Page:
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February 2008
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April 2008

March 2008

Confused by Big Apple

Two logosTRYING TO BE GREEN, like in the Big Green Apple, the logo for New York City's GreeNYC campaign is too close to the trademark sherrif inside Apple Inc. The blurring of distinction between the Apple Mark and the GreeNYC mark forms part of a legal challenge to the trademark application for an apple logo created by NYC & Company. Court papers filed by Apple claim the New York logo "is likely to cause confusion, mistake or deception in the minds of consumers". I could see that happening to me. Like I might toss my daughter's iPhone into a GreeNYC rubbish bin if I wasn't careful, so I'm glad Apple Inc. is looking after me.

Larry McShane -- "Apple Computer Says Something's Rotten with city's GreeNYC logo"


Late Late Collison Interview

Collison CouchPATRICK AND JOHN COLLISON (the youngest guys at left) took their story onto the couch with RTE Late Late host Pat Kenny tonight and shared some ideas with a grateful audience, many who watched and texted away on Twitter and Jaiku during the 15-minute interview [11 MB 96 kbps MP3 file]. The Collison brothers have achieved millionaire status, an unusual achievement for any teenager, especially one who hasn't finished high school. We listened to their success story during a Limerick OpenCoffee session several months ago but no matter how many times I hear what they've done, I wish that someone with government vision would simply listen to the support mechanisms they found most helpful, then set out to establish a new framework that served entrepreneurs who want to live and work as part of Ireland Inc. We will follow this line of thought on Thursday in the Absolute Hotel during the April OpenCoffee meet-up in Limerick. It's free and will have a Qik stream for part of the session.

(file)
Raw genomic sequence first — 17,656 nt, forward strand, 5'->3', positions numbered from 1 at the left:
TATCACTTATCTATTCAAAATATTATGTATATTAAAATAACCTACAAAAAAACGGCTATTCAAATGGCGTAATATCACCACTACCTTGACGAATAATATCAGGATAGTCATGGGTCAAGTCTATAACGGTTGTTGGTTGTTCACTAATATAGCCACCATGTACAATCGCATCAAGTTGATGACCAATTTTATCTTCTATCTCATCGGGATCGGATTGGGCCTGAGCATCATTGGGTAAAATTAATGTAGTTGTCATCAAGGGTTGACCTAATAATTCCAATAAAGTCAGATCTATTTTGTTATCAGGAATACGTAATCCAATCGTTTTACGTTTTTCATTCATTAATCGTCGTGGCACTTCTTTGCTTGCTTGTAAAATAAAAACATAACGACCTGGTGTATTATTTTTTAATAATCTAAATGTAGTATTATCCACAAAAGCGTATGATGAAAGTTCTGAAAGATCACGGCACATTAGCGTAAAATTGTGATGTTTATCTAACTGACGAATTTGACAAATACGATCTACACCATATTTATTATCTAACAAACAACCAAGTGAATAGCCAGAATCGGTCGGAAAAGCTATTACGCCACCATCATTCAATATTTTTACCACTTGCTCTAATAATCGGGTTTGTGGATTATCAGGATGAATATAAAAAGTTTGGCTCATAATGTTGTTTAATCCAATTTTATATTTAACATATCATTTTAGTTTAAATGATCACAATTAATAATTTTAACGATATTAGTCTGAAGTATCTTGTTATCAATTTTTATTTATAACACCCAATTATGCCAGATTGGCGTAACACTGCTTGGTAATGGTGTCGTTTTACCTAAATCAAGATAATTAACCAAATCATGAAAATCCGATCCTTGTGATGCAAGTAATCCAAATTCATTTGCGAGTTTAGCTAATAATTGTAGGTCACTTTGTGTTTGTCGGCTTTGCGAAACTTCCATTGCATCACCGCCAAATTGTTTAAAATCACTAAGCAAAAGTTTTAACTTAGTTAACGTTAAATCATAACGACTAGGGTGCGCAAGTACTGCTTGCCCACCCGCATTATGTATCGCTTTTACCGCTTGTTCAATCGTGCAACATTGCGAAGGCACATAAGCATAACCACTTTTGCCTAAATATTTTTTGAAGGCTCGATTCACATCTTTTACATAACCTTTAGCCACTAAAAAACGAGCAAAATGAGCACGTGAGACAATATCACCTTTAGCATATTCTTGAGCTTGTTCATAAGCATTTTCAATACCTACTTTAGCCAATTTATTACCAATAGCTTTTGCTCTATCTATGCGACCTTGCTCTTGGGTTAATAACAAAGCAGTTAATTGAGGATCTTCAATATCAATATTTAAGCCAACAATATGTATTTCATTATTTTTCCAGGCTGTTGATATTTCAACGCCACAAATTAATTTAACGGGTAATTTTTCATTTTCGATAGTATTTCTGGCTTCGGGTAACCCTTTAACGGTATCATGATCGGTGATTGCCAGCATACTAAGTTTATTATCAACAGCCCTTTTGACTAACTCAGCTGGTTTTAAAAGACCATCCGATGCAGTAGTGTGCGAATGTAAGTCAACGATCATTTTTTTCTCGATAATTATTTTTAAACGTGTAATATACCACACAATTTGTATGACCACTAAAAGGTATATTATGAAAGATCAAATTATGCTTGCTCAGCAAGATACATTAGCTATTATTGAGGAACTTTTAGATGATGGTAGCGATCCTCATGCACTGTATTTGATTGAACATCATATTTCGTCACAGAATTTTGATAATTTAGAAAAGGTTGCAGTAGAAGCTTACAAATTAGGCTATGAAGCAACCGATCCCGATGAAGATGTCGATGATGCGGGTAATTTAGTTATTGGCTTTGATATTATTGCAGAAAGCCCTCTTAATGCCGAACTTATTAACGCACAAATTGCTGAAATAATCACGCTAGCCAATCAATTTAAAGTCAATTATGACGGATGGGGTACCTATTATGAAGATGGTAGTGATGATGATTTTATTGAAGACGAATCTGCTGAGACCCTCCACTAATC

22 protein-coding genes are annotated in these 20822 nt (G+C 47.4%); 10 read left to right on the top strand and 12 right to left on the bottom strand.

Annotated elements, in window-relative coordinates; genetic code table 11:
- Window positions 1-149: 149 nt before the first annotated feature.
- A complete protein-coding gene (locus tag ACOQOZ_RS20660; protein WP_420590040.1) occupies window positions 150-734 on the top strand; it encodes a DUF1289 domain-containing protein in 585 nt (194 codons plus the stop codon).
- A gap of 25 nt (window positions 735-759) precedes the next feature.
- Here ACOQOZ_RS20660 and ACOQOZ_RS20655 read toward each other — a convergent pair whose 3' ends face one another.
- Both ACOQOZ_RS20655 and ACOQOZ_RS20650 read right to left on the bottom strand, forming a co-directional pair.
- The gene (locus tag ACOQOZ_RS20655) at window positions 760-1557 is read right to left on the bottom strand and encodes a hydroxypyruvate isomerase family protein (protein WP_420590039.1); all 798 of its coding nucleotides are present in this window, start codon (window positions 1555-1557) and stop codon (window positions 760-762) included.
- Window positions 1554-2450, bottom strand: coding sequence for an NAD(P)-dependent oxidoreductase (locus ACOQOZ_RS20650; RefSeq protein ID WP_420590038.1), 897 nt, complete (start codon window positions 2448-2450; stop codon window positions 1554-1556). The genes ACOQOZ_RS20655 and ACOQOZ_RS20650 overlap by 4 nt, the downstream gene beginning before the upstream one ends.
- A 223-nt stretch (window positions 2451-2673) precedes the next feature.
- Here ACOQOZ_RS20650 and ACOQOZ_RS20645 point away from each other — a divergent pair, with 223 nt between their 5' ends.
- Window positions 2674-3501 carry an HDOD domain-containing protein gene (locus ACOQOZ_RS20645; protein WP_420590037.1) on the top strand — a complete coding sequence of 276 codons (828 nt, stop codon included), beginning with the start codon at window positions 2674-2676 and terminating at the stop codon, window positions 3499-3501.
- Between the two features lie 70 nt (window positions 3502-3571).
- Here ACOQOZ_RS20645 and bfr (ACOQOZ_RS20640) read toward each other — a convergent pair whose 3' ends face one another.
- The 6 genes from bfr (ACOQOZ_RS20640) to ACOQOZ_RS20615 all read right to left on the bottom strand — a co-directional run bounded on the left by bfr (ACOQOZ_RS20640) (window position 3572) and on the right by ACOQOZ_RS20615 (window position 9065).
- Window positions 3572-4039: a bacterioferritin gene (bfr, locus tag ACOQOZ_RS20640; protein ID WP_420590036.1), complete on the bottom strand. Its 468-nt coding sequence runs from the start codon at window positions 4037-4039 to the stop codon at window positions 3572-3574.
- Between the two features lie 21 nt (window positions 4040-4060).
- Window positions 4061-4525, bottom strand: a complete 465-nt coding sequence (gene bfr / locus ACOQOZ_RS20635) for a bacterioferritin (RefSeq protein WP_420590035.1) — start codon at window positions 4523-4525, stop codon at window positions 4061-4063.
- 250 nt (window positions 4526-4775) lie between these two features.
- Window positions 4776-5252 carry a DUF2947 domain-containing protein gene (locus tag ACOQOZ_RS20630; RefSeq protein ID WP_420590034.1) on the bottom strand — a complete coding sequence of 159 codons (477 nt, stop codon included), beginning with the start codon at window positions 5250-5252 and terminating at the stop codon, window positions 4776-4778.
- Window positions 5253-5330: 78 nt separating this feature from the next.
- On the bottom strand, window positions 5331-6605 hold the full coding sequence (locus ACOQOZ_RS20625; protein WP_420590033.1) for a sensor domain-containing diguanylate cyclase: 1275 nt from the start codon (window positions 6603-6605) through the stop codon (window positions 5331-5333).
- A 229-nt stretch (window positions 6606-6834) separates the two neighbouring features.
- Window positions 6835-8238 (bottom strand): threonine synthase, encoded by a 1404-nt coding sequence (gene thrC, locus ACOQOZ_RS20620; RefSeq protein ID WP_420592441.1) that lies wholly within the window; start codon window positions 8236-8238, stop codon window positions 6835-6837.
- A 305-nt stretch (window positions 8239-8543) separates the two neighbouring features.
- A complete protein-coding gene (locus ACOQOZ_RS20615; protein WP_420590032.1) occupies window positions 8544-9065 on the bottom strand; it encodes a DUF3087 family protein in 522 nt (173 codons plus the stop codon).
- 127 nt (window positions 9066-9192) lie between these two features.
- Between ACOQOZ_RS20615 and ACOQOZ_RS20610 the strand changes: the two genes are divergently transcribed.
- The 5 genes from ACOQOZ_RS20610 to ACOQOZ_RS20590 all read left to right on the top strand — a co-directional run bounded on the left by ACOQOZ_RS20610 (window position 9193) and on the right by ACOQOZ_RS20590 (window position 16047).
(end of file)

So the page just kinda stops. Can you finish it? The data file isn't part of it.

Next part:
Photo by TouristR. Audio from RTE Late Late segment hosted by Pat Kenny and recorded as a Qik stream. The audio segment above will be snapped into Inside View 71 on Wednesday.
Bonus Links: Photos from OpenCoffee and "Inside the eBay ecosystem".


Phonautogram Recording


Download the MP3 file of the original recording.

I USED TO TEACH a Mass Communications module in our creative multimedia curriculum that credited Thomas Alva Edison with making the spoken words "Mary had a little lamb" into the first recording. In several of our textbooks, Thomas Edison holds the title of "father of recorded sound". This academic term, a French student pointed to the 10-second recording of a singer crooning the folk song "Au Clair de la Lune" from an archive in Paris. A group of American audio historians believes the recording was made on 9 April 1860, on a phonautograph, a machine designed to record sounds visually, not to play them back. But the phonautograph recording, or phonautogram, was made playable when scientists at the Lawrence Berkeley National Laboratory converted the squiggles on paper to sound.

Au Clair de la Lune

Jody Rosen -- "Researchers find song recorded before Edison's phonograph" in the International Herald Tribune, 27 March 2008.
Photo by Isabelle Trocheris of the audio historian David Giovannoni with a recently discovered phonautogram that is among the earliest sound recordings.


St Patrick's Day Warning for Blacks

IF YOU BACKPACK into Ireland for a cultural celebration and you're not Caucasian, you will enjoy a closer review of your intentions. That's what a group of three students discovered when trying to make a short break into Dublin right around St Patrick's Day this year. The Latin American News Agency reports "three Brazilian university students denounced being mistreated by immigration authorities in Ireland, saying that instead of enjoying a week-long holiday, they were imprisoned for 40 hours in the European country."

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Mermaid Corpse